University of Alabama at Birmingham 2010 Case #6 Universidad Peruana Cayetano Heredia
The following patient was seen in the outpatient department of the Tropical Disease Unit at Cayetano Heredia National Hospital.

Image ABC for 03/22/2010History:  21 year-old male presenting with a 5-month history of progressive abdominal distention, associated over the previous month with pain, nausea, vomiting weight loss, jaundice.  No history of liver problems.

Epidemiology:  Born in the Peruvian highlands in Cuzco.  Previouslyworked in agriculture in the jungle.  No family history of liver problems.  NoIV drug use or risk factors for HIV.

Physical Examination:  Afebrile, normal vital signs.  Mild pallorand jaundice, no rash.  Mild clubbing.  Collateral venous circulationin the abdomen.  Visible large mass in the epigastric region [ImageA].  No bruits.  Massive hepatomegaly, no splenomegaly andno ascites.  Normal neurologic exam.

Laboratory Results:  Hemoglobin 13 g/dl; normal WBC and differential,mild thromobocytopenia.  INR 1.4; total bilirubin in 3.7 mg/dl (Normal=1.0)with 3.0 mg/dl of direct bilirubin.  Normal AST and ALT, mildly elevatedAlk phosphatase.  An abdominal CT scan is shown in Images B & C.

 

 

 

 

Diagnosis:  Chronic Hepatitis B infection complicated by hepatocellular carcinoma.
Images DE for 03/22/2010 DiscussionDiscussion:  A liver biopsy was diagnostic of hepatocellular carcinoma [Images D & E show histology from a similar patient from our files].  Alfa fetoprotein was > 400,000 nanograms/ml.  Hepatitis B surface antigen positive; Hepatitis B IgG core antibody (anti HBc) positive.  Mother negative for HbSAg.

More than 400 million people worldwide are chronic carriers of hepatitis B virus (HBV).  Over 80% of the half-million annual cases of liver cancer are caused by viral hepatitis, with two-thirds of these due to HBV.  Up to one-third of the world’s population has been infected at some time with HBV and 5% are chronically infected.  Three-quarters of those with chronic HBV in the world are from China and sub-Saharan Africa, with Southeast Asia also having very high rates.  Prevalence of chronic HBV carriage in those regions is 10-20% with most infections occurring in the neonatal period or during early childhood, thus emphasizing the importance of peri-natal vaccination strategies.  Hepatitis B vaccination is part of the national immunization program in Perú; our patient gave a history of an incomplete vaccination series.  In contrast, in countries of North America, Europe and Australia where infections occur primarily during adolescence or adulthood, prevalence rates are <0.5%.

While none of the South American countries as a whole qualify as highly endemic for HBV, rates as high as those found in China can be found amongst native Amerindian populations from the Amazon basin and related ecosystems [Cad Saúde Pública. 2003 Nov-Dec;19(6):1583-91].  Of note, there is also an association with a high level of infection with hepatitis D virus among the chronic HBV carriers in the Amazon.  In samples taken from various sites in the Marañón and Madre de Dios regions of Peru, prevalence of HBV infection at some time during life (rate of Anti-HBc) is from 69-74% with an HBsAg carriage rate of 3.9-12.1%, and Anti-HDV rates of 2.5-9.0% amongst HBsAg carriers.  In the transition Andean valleys and the high jungle surrounding the Peruvian Amazon (Huanta, Ayacucho, Abancay and surrounding areas of Cuzco Department) rates are 82% for Anti-HBc, 16% for HBsAg, and 18% of HBsAg carriers are positive for Anti-HDV.  Thus our patient was born in a typical endemic area and we believe this to be vertical transmission despite the absence of complete serological study of his relatives.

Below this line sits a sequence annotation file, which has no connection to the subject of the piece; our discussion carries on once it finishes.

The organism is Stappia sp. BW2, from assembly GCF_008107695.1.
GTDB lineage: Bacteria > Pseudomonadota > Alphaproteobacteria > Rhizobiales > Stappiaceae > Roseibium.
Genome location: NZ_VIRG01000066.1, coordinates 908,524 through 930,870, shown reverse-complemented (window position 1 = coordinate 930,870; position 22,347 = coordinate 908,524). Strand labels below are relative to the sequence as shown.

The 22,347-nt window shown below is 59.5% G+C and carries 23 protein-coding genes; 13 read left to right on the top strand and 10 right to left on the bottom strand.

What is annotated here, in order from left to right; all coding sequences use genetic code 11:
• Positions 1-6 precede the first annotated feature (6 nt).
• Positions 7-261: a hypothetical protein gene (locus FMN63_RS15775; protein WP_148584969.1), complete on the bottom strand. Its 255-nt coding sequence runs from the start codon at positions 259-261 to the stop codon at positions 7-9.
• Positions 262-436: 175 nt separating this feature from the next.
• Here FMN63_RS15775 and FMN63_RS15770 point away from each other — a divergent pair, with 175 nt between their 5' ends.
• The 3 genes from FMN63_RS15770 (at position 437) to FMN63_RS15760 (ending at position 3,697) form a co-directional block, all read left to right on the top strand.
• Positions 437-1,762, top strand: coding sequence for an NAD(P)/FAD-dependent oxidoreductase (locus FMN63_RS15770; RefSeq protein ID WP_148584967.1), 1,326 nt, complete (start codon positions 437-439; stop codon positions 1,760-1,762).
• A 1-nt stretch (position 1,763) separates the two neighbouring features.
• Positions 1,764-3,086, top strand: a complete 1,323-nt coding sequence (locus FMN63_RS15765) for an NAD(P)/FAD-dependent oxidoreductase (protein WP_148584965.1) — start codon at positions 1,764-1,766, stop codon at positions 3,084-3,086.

The risk of chronicity with HBV varies greatly according to age of acquisition of the infection.  For neonates and children younger than 1 year, the risk of the infection becoming chronic is 90%.  Between ages 1-5 years, the risk is 30% and for those older than 5 years at time of infection the risk decreases to about 2%.  Large powerful epidemiologic studies support the relationship between chronic HBV infection and hepatocellular carcinoma.  A minimum of 20-30 years seems to be required for the development of cancer, so that cases appear in the 20-30 age group in hyperendemic areas with predominant peri-natal infection, and in the 6th decade of life in lower endemic areas.  The male:female ratio is 3:1 and risk is higher in those who are HBeAg positive.  While most hepatocellular cancer due to HBV develops on a background of pre-existing cirrhosis, from 15-45% does not.

Hepatocellular carcinoma is an aggressive malignancy, usually detected late, with median survival from 6-20 months.  Partial hepatectomy in situations where cure is possible (no radiologic evidence of vascular invasion or metastases) is the optimal treatment for hepatocellular carcinoma.  Long-term relapse-free survival rates average 40 percent or better in carefully selected patients with small (<5 cm) tumors and good underlying liver function.  However, there is no general rule regarding tumor size for selection of patients for resection.  For advanced or non-resectable disease, a number of options including combination chemotherapy, radiofrequency ablation, and embolization exist but none is optimal.  Infectious agents are associated with at least 16 different cancers among which hepatocarcinoma (HBV), cervical cancer (HPV), and gastric cancer (H. pylori) are the most important.